Peruvian cuisine has had a buzz about it for a few years now. We've had some quite high end openings over in W1, and a few more rustic versions popping up over in Clapton and Essex Road. In San Francisco, Peruvian cuisine has firmly hit the upper middle market with a wonderful mini chain called Limon, and a recent opening in Shoreditch, Andina, may be the start of a mainstream, quality, accessible Peruvian cuisine in London.
Andina opened just before Christmas without too much hype, but the good reviews started rolling in and it's pretty much booked up all night, every night. There are good reasons for this: despite its Shoreditch setting, it is very down-to-earth and chummy - no surly hipsters ogling their own tattoos, but happy, attentive staff, excited about the menu, explaining the options and telling you about their favourites.
The centrepiece of the menu is clearly the ceviche - marinated and cured fish and seafood. At its most basic, ceviche can be just lime juice, chilli and some finely diced onions, maybe a bit of coconut milk. At Andina, crispy bits of corn, avocado, sweet potato, pecan and goldenberries (physallis) all make an appearance, and the subject matter include trendy cod cheek, thinly sliced hake, sea bass, and even a beef carpaccio version and a wild mushroom option for the vegetarians.
The flavours and the freshness are out of this world. Top quality ingredients are used, the portions of the good stuff are generous (in other places I've found scallops and prawns diced so finely you'd hardly notice they were there), and you don't feel in the slightest cheated by the £8 price tag. Smooth.
In a rookie but delicious error my dining buddy and I both ordered the same main: Aji de Gallina, which was an incredible, complex, thick sauce with ground pecan, chillies, spices, shredded chicken, a hard boiled egg, a succulent quinoa coated fried chicken drumstick, all on top of some rice. It was hearty, filling but saved from stodge by all the interesting flavours.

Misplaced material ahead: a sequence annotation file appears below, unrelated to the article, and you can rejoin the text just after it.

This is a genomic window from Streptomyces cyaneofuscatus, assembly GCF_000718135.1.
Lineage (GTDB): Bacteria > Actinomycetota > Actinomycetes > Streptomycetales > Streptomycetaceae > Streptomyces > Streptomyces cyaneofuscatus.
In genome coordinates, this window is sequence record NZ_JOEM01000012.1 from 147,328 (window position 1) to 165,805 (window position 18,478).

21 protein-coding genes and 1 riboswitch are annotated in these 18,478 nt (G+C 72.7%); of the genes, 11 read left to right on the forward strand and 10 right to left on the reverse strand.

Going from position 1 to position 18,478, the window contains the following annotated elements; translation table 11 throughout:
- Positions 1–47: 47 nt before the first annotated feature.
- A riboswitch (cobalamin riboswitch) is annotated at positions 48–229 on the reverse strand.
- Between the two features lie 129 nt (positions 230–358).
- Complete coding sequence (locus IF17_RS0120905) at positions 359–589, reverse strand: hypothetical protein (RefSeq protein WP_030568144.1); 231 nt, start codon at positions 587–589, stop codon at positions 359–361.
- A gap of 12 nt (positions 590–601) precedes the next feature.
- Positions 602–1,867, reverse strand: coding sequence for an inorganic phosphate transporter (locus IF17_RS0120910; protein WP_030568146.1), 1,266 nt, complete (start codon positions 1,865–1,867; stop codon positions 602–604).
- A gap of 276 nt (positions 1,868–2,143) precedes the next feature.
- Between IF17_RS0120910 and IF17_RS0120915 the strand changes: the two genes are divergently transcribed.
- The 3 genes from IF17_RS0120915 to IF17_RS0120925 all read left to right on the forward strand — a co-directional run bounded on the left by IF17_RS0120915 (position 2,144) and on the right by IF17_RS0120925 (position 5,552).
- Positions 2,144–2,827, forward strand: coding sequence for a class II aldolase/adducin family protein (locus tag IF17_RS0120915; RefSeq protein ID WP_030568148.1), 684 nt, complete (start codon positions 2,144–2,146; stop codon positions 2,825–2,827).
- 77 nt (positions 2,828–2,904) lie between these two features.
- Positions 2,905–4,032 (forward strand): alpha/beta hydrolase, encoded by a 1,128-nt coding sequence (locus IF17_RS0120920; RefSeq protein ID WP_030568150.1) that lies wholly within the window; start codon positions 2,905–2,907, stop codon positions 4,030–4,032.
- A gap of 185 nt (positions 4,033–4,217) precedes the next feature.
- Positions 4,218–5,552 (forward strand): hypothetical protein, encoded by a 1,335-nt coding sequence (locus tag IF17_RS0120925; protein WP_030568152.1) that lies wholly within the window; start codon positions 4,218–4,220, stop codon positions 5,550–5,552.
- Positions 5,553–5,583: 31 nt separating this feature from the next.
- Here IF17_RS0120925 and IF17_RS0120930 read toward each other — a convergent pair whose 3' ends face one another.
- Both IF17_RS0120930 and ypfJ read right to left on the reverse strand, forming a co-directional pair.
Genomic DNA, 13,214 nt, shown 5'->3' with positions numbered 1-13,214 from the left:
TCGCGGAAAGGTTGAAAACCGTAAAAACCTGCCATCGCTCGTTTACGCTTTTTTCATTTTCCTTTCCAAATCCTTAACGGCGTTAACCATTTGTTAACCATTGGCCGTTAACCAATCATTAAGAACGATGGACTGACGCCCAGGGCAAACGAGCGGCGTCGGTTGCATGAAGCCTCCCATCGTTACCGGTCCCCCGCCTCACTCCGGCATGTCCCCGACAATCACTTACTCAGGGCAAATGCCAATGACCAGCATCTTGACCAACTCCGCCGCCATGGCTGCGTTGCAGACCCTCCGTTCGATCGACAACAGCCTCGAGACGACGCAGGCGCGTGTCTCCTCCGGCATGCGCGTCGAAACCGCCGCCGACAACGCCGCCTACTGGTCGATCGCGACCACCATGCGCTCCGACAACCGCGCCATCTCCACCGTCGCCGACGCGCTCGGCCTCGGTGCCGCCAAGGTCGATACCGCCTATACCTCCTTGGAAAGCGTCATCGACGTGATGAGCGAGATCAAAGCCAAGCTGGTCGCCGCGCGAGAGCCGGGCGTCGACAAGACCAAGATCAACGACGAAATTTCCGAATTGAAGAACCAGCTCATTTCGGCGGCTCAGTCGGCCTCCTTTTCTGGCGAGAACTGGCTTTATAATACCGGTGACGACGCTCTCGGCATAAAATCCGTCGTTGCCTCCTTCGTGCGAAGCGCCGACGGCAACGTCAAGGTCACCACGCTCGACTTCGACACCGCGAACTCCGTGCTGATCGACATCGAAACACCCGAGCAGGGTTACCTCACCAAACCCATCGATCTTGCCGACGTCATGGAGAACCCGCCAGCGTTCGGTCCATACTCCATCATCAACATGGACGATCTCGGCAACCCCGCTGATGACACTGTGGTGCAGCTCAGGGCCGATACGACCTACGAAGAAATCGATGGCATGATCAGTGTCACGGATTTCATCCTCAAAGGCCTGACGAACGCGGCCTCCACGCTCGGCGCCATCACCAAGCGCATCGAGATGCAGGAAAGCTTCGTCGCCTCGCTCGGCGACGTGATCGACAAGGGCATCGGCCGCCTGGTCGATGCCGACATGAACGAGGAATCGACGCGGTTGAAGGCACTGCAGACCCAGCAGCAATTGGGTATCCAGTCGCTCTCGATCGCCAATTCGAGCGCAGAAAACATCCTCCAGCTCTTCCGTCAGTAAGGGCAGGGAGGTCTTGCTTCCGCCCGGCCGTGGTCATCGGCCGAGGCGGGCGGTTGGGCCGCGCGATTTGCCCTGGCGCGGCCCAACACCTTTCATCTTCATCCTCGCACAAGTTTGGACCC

All of this washed down very well with perfectly made pisco sours: a drink designed to be re-ordered.
We didn't have much room for dessert, and my Latin American blood knows how good those eggy, creamy desserts can be. But we figured we'd just about be able to squeeze in a sharing platter of pumpkin doughnuts. Fresh out the fryer, served with two hot dipping sauces: one cinnamon, one chocolate. Both incredible, and the doughnuts were some of the best I've had (and I've had a few).
We didn't hold back and the bill came to over £40 a head with tips, but it'd be easy to spend closer to £25 - £30 ahead with a bit more discipline and sharing. We're glad we didn't, though: it still felt like good value for the quality of the food and drinks, generous, portions, top ingredients and warm service.
Andina do an interesting looking brunch too, with brightly coloured healthy juices, more eggs, etc. Booking is essential at any time of day - but it's nice and easy using their online booking system, and at least when we were there, no table turning was going on. All in, Andina is a very welcome addition to Shoreditch's maturing restaurant scene.